As a skincare consumer, you’ve put a lot of time and effort into educating yourself on the best ingredients to use (and not use). If you’ve done research concerning skincare ingredients, chances are you’ve come across a warning to avoid alcohol in skincare at all costs.
If there’s one thing you’ll learn from my blog, it’s that the world of cosmetic chemistry is rarely black and white. Alcohol in skincare is no exception, and I’m here to tell you it should NOT always be avoided. In fact, there are many types of alcohol that can be really beneficial in skincare. Keep reading to learn which types of alcohol can harm your skin and which can improve it!
What Classifies Something as Alcohol?
First up, what is alcohol? In cosmetic chemistry, an “alcohol” is any molecule with a hydroxyl group (-OH). This is simply a hydrogen and an oxygen bonded together. As you can imagine, this is a very broad and extremely diverse group of chemicals that all affect the skin differently.
For example, both retinol and vitamin E are technically alcohols. Neither of these acts the way we expect traditional alcohol to act, and yet, they fall under the same classification, chemically speaking. Alcohols can function as almost anything, including humectants, emollients, antioxidants, emulsifiers, surfactants, and more.
When people talk about “bad” or “good” alcohol, they’re usually referring to drying or non-drying alcohol.
So what causes some forms of alcohol to have a drying effect on the skin? The main factor is the size of the molecule. Drying alcohols, or simple alcohols, have a more basic molecular structure than non-drying alcohols. This means they have a relatively low molecular weight, which causes them to evaporate into the air quickly. In addition to this, they’re really good at cutting through and solubilizing oil. If drying alcohols are applied to the skin too often or in high concentrations, the result is a disrupted moisture barrier, which leads to dryness and irritation.
If you’re looking to avoid drying alcohols in skincare, here are the most common ones:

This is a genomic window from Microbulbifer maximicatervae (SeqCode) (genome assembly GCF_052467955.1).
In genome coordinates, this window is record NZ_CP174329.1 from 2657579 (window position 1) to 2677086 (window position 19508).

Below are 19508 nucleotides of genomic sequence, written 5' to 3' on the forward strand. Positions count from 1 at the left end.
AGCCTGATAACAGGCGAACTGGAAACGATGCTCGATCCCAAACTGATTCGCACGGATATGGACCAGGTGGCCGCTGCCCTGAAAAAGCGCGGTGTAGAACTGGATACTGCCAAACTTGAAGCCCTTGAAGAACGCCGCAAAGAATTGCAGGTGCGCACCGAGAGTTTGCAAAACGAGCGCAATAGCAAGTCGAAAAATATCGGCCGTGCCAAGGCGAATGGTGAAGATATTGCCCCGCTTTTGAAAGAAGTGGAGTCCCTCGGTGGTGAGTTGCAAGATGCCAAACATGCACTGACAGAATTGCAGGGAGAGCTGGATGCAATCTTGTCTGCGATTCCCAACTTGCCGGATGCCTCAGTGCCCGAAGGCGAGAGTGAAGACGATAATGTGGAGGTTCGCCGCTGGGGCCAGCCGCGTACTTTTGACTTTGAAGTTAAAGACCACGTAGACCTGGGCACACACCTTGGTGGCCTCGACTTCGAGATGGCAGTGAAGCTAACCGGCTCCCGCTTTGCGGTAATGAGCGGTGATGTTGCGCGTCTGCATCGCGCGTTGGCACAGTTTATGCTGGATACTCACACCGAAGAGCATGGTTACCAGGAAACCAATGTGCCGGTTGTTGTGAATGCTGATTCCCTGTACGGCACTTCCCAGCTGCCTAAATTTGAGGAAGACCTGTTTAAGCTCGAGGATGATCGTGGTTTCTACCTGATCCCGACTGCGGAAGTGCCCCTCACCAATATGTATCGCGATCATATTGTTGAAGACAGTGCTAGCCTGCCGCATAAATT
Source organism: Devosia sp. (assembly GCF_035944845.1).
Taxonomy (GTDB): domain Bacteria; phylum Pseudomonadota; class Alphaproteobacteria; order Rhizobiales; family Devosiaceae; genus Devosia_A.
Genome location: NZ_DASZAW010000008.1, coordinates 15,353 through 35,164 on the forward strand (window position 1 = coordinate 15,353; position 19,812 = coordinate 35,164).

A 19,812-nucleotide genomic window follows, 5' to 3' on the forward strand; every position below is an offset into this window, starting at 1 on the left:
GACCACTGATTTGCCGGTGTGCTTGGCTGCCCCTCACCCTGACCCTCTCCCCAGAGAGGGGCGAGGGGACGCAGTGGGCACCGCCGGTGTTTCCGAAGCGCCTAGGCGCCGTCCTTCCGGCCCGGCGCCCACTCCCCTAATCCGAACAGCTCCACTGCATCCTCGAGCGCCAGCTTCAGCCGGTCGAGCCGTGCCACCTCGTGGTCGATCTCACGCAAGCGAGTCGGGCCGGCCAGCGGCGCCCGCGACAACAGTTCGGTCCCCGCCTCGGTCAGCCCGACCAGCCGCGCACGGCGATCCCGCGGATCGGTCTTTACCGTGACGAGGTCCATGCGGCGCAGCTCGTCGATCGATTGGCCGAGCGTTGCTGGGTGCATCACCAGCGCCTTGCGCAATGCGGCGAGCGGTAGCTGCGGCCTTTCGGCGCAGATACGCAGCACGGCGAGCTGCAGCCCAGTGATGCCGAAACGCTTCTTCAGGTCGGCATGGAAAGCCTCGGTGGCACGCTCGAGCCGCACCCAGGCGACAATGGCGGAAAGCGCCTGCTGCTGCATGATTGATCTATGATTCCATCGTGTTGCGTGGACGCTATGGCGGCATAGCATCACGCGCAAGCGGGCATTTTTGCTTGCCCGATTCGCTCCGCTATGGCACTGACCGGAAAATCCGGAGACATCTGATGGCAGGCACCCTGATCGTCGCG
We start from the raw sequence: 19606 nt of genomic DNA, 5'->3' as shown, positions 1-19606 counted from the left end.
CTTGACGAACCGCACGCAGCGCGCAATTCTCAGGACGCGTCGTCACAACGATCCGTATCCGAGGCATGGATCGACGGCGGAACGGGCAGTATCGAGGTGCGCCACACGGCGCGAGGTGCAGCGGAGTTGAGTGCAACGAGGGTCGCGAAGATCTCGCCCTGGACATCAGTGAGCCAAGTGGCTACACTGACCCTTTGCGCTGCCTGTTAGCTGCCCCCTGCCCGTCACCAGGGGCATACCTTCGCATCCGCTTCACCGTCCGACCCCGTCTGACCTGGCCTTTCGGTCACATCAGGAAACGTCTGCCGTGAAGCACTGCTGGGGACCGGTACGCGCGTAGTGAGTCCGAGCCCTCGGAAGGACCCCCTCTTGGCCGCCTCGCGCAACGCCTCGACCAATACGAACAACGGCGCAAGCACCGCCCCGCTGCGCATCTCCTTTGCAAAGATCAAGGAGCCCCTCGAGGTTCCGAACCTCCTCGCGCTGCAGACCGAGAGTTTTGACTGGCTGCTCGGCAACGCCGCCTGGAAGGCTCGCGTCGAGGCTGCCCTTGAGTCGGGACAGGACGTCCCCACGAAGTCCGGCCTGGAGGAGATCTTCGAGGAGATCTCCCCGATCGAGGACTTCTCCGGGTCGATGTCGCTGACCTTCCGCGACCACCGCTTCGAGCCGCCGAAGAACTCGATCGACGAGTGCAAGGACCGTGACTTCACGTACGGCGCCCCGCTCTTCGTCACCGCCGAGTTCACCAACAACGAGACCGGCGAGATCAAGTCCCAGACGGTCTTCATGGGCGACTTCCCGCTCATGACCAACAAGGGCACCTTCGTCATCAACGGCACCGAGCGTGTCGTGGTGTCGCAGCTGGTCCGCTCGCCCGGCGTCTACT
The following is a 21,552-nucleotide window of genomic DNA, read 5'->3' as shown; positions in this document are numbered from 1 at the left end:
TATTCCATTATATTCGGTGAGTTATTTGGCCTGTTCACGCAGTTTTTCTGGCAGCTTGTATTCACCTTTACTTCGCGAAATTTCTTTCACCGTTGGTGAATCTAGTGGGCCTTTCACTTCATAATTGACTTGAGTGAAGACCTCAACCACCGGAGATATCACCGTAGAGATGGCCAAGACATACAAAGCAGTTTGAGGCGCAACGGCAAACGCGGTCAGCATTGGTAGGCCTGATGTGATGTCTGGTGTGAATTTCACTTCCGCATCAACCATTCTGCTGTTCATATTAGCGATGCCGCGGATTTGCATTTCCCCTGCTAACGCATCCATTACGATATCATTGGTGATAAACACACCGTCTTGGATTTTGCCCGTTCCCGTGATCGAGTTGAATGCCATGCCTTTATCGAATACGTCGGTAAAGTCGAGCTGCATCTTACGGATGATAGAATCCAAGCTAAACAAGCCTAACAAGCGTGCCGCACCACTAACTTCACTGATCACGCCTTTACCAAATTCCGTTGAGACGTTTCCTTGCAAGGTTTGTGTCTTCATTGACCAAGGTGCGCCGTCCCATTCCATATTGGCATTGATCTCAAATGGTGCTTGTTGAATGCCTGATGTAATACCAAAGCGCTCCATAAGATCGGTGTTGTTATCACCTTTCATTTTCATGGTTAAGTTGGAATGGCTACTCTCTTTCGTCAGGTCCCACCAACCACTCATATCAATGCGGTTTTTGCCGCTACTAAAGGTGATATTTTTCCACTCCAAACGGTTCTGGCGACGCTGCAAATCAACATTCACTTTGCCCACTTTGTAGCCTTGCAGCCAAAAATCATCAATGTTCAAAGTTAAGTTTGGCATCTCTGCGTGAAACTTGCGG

- Isopropyl Alcohol
- Denatured Alcohol
- SD Alcohols 40 & 38
Why Are Drying Alcohols Used in Skincare Products?
You might be wondering why these ingredients would ever be included in a skincare product when they have the potential to be so damaging. Cosmetic formulations are created very intentionally, and drying alcohols do have their place. Sometimes they’re used to solubilize active ingredients, such as salicylic acid, to help them get into the skin. In that same vein, alcohols can be used as a penetration enhancer to make a formula more effective overall. They can also help control the texture or stability of a formula or be used in a spot treatment that’s meant to be drying.
Should You Always Avoid Drying Alcohols in Skincare Products?
Not necessarily. It’s true that drying alcohols should be avoided in skincare products if they’re being used at more than a fraction of a percent, and of course, you wouldn’t want to use an alcohol-based product. (Think astringent toners from the ’90s. Yikes! That’s why I formulate all my toners without drying alcohol.) That said, you don’t necessarily need to write a product off just because drying alcohol is listed in the ingredients—just make sure it’s listed toward the end. I’ve written about this before, but ingredient percentages and overall formulation are everything when determining if a product will work for you.